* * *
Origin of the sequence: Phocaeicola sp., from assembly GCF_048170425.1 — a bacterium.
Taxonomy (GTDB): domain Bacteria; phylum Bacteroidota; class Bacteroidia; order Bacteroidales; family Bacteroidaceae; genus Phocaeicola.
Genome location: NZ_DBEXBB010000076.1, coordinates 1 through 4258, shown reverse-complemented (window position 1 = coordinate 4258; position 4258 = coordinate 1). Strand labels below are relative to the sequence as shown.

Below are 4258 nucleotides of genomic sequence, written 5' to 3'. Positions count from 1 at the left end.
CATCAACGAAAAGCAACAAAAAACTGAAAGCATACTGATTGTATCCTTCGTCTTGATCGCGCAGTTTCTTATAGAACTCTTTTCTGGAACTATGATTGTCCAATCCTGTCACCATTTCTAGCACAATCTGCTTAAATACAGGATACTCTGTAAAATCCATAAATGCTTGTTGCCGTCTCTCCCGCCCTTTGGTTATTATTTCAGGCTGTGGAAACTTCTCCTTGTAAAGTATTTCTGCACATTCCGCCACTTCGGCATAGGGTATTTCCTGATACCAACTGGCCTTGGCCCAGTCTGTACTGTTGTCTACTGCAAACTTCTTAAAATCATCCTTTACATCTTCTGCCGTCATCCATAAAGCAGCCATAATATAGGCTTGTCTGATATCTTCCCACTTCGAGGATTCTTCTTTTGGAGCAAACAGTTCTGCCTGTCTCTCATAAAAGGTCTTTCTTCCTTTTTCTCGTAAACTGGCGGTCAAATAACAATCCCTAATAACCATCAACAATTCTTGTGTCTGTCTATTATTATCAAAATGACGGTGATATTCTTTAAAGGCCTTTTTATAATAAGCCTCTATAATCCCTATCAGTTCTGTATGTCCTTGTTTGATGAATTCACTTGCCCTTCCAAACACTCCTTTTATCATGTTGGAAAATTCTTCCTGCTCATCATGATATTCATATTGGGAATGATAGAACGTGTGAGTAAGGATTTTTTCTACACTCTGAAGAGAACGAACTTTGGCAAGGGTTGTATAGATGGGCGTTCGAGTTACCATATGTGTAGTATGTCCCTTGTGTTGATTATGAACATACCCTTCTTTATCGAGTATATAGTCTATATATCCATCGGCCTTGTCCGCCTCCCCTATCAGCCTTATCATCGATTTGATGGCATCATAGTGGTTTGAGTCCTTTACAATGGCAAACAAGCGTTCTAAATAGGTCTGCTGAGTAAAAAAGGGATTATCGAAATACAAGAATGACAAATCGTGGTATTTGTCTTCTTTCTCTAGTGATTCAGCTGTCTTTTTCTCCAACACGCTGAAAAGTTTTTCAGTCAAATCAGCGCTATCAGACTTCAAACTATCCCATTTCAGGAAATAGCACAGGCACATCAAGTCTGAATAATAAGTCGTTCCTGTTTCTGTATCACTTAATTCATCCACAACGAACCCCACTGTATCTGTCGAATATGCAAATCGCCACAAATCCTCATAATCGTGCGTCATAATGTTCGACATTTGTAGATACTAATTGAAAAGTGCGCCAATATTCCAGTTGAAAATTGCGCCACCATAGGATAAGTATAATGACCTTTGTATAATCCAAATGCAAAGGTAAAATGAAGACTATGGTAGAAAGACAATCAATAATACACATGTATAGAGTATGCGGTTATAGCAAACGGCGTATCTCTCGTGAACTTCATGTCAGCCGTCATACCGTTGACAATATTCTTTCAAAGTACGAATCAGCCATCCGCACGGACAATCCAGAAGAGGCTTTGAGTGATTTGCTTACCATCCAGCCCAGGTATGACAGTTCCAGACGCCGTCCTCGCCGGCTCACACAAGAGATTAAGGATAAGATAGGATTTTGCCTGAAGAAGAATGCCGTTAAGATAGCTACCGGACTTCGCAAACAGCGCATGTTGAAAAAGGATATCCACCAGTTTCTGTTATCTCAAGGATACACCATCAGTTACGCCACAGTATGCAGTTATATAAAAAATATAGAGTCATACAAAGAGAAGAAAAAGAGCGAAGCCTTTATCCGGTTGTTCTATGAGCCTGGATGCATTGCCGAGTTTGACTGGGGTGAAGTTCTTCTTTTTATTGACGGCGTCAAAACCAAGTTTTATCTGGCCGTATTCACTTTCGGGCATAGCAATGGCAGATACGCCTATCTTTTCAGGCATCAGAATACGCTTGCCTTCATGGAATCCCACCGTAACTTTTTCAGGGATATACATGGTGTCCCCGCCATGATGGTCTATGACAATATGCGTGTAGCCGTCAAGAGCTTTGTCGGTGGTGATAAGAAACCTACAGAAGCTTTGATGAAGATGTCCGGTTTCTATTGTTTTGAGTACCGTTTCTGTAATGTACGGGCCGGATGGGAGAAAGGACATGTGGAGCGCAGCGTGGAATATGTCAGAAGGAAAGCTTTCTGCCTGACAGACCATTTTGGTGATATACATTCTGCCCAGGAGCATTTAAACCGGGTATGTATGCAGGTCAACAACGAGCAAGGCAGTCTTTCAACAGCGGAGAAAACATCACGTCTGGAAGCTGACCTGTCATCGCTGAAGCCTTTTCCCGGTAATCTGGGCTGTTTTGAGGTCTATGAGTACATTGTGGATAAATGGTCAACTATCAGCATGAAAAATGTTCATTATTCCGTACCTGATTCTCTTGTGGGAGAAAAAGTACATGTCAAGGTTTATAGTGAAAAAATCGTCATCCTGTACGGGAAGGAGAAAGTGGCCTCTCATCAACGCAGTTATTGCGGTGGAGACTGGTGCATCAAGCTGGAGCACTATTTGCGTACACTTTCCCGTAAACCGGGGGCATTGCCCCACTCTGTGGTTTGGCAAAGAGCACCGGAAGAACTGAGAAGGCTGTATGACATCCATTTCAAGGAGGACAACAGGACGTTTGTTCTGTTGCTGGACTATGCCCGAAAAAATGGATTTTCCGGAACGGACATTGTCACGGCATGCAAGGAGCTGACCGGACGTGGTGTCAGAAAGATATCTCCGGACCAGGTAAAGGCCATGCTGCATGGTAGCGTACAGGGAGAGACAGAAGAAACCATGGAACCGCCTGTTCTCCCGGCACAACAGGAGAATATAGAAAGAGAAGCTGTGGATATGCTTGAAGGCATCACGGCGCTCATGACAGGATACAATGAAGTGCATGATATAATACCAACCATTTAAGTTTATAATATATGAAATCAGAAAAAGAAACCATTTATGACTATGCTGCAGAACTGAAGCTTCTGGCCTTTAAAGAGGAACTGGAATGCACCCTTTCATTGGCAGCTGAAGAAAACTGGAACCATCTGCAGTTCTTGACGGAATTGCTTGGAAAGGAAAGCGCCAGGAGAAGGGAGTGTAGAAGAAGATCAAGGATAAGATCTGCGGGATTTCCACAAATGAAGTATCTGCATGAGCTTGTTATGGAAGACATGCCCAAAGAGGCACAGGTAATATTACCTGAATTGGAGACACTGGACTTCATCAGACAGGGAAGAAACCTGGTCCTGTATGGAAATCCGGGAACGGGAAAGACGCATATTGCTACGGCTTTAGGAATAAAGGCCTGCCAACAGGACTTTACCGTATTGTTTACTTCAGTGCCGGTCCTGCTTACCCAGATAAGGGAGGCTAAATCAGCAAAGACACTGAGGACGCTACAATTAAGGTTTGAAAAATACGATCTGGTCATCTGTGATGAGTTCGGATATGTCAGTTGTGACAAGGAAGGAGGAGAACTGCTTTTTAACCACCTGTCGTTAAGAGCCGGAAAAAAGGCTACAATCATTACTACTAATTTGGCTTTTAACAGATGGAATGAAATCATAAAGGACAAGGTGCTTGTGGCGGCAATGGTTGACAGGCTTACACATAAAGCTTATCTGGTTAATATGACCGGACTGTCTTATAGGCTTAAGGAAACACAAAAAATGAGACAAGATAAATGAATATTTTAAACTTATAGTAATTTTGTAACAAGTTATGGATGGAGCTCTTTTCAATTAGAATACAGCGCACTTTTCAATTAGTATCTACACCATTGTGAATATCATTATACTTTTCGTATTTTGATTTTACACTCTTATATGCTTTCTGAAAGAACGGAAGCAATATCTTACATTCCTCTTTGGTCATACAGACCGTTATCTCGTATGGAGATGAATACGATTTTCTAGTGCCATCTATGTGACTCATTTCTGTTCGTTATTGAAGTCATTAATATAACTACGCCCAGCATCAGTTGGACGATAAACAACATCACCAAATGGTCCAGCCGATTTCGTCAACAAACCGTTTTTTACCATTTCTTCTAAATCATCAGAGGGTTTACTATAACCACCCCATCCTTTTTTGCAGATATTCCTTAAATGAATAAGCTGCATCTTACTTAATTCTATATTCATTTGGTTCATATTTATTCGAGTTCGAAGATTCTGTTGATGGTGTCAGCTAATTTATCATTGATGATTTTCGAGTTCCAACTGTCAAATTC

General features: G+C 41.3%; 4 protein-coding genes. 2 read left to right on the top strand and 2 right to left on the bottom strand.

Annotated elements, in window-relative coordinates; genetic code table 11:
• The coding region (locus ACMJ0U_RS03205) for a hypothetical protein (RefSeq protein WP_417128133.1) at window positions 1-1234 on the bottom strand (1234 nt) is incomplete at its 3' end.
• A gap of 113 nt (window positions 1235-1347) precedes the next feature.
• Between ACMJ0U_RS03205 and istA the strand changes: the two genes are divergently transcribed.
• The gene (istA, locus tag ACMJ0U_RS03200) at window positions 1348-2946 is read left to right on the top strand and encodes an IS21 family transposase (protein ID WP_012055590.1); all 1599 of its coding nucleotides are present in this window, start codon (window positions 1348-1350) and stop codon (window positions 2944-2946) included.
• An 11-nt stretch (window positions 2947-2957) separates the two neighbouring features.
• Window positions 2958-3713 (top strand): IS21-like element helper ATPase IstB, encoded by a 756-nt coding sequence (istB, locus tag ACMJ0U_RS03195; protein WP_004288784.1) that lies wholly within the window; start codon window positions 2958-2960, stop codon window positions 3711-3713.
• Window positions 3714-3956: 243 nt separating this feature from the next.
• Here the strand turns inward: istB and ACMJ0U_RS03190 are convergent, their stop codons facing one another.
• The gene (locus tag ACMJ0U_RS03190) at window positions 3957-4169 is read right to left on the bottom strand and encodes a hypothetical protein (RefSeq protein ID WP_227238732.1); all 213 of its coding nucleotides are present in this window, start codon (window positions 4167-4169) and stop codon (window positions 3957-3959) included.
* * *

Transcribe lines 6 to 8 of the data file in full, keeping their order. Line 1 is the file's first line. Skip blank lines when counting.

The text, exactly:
General features: G+C 41.3%; 4 protein-coding genes. 2 read left to right on the top strand and 2 right to left on the bottom strand.

Annotated elements, in window-relative coordinates; genetic code table 11:
• The coding region (locus ACMJ0U_RS03205) for a hypothetical protein (RefSeq protein WP_417128133.1) at window positions 1-1234 on the bottom strand (1234 nt) is incomplete at its 3' end.